In the third entry in the ongoing saga that is the great High And MightyJoe Wengert/Hollywood Handbook hullabaloo, Jon Gabrus returns to Earwolf upon learning that the Joe Wengert episode of Hollywood Handbook had succeeded to such an extent that Wengert went insane and, under the influence of a mysterious substance known as Gabrisone, turns into the Wendigabrus, a beast that’s part Joe Wengert, part Jon Gabrus (mostly Gabrus, really), and part Incredible Hulk.
Hayes serves as an on-the-scene reporter hunting down the elusive Wendigabrus as it rampages and berserks its way through the world. This horrifying monster shits and masturbates and then tweets and talks about shitting and masturbating, pausing from the destruction and mayhem only long enough to accept low-paying, low-integrity gigs as a talking head on third-tier basic cable filler and re-negotiate a surprisingly solid deal with podcast network HeadGum.
Sean, meanwhile, continues to try to sabotage his partner and mine the endless, bottomless vein that is newspaper comics by continuing to drill Gabrus about his opinion about comics like Gasoline Alley to Non Sequitur to hilariously unproductive results. Outside the studios and deep in the shit, Hayes chases after the wily yet savage Wendigabrus, sounding as breathless yet determined as the on-the-scene reporter in Orson Welles’ War Of The Worlds broadcast. The Wendigabrus is at once a wildly exaggerated version of Jon Gabrus and a belching, flatulent mythological creature along the lines of a Bigfoot or Dan Fogler (or, I suppose, the cult Canadian monster Wendigo, subject of the cult Canadian monster movie of the same name).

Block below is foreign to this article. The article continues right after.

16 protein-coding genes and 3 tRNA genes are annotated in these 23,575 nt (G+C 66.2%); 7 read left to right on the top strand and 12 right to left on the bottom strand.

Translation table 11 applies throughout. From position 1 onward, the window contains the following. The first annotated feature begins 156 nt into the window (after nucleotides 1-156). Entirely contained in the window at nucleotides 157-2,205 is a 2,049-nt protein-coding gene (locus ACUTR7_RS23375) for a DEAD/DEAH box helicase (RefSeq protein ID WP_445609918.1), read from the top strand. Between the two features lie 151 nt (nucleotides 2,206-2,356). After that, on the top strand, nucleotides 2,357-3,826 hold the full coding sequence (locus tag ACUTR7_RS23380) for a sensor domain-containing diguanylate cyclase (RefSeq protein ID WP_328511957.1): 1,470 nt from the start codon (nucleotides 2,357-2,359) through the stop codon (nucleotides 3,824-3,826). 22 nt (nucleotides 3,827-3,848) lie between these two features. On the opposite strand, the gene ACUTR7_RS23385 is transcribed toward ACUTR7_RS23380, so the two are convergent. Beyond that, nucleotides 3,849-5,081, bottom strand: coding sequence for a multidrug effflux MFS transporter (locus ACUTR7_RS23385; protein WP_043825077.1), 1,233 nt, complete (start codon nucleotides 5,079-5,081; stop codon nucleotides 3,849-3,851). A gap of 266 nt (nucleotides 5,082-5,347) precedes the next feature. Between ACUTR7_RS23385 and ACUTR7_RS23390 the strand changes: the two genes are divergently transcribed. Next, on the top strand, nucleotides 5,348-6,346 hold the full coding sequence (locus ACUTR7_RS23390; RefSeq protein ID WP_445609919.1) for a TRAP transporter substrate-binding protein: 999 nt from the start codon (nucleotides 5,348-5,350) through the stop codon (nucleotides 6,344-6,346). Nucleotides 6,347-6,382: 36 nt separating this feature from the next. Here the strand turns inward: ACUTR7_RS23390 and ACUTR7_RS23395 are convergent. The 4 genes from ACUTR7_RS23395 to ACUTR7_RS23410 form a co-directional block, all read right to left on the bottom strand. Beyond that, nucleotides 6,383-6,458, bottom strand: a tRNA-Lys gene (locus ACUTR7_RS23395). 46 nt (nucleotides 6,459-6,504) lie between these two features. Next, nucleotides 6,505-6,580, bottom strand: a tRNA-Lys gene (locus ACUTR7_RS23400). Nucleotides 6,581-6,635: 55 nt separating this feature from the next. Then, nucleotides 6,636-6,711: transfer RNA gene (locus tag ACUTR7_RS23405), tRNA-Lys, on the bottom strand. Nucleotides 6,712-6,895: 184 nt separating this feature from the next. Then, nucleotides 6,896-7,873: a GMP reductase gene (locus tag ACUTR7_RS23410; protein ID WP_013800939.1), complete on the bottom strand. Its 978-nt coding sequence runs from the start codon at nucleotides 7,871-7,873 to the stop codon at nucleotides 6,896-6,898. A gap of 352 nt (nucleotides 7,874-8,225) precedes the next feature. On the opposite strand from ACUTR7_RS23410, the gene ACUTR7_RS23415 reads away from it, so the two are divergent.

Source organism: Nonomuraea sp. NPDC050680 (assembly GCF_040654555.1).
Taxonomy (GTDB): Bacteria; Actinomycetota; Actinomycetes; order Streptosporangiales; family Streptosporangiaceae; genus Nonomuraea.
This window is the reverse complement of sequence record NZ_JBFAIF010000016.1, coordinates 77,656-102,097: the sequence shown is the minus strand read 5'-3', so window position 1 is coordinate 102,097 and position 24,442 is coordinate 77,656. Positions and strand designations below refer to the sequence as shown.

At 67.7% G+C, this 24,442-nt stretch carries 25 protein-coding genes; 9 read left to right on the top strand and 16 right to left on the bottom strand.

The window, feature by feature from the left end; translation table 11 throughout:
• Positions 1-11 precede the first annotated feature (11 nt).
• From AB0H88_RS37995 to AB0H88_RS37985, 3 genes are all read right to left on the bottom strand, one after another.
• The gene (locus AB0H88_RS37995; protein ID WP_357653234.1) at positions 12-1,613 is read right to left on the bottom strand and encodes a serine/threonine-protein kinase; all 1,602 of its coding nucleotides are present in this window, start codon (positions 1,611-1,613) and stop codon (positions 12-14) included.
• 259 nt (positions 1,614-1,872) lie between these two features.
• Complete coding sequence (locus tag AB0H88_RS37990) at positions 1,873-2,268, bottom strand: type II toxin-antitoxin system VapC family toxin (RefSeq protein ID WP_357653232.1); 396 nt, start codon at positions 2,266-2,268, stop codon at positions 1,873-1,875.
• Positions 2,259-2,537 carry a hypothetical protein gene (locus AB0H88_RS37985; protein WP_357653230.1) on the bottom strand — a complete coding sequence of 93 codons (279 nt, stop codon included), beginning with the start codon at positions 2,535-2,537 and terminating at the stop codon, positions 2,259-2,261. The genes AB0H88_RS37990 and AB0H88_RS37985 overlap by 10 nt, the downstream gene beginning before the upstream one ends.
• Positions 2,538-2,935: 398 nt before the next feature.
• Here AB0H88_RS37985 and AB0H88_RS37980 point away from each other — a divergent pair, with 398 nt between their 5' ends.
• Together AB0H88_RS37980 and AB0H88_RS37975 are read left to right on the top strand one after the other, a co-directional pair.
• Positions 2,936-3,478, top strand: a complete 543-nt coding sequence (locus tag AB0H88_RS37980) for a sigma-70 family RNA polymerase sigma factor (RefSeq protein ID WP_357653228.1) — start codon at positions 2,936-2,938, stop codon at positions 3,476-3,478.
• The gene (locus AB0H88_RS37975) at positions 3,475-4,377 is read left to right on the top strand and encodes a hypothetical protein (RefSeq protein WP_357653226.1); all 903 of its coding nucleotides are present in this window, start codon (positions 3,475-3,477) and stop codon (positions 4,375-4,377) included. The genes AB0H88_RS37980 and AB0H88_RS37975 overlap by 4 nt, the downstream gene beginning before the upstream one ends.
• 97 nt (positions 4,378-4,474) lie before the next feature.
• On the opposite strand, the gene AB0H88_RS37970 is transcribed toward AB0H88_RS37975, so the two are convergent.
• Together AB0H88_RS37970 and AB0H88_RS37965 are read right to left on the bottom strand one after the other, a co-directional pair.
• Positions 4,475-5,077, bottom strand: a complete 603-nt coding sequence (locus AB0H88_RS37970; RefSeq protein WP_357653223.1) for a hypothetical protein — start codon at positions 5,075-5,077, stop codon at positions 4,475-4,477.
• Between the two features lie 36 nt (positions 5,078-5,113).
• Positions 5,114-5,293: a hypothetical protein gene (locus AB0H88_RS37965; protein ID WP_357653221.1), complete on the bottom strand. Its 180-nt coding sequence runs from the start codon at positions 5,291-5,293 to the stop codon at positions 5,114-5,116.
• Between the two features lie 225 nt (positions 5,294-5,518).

It’s a spectacularly silly, very inside conceit that is sustained longer and more brilliantly than seems possible, thanks to the offbeat chemistry between the participants and Gabrus’ fearless self-parody. In the end, this episode ends up providing a glimpse into the real-life, non-ironic relationships between Sean and Hayes and Hayes and Sean and Sean and Jon Gabrus, albeit in a much different way, and from a much different angle than the High And Mighty podcast that began all this inspired silliness. Where the High And Mighty episode that began this trilogy had an unexpected warmth, the third entry has some of the sometimes bracing darkness, honesty, and prickliness that gives Hollywood Handbook its edge. Hollywood Handbook’s satire regularly implicates itself and its audience. That’s the best, and riskiest, and rarest kind, because it risks pissing off a target audience that’s also, not coincidentally, its satirical target.
As a show that operates on multiple levels of irony and Brechtian detachment, Hollywood Handbook may be a quintessential acquired taste, but since Hayes and Sean are doing some of the most consistently hilarious, inspired and casually adventurous comedy around, not just in podcasting, it’s a taste worth acquiring.
Nathan Rabin is the author of five books, including Weird Al: The Book (with Al Yankovic) and the recently released Ebook “Short Read”, 7 Days In Ohio: Trump, The Gathering of The Juggalos And The Summer Everything Went Insane.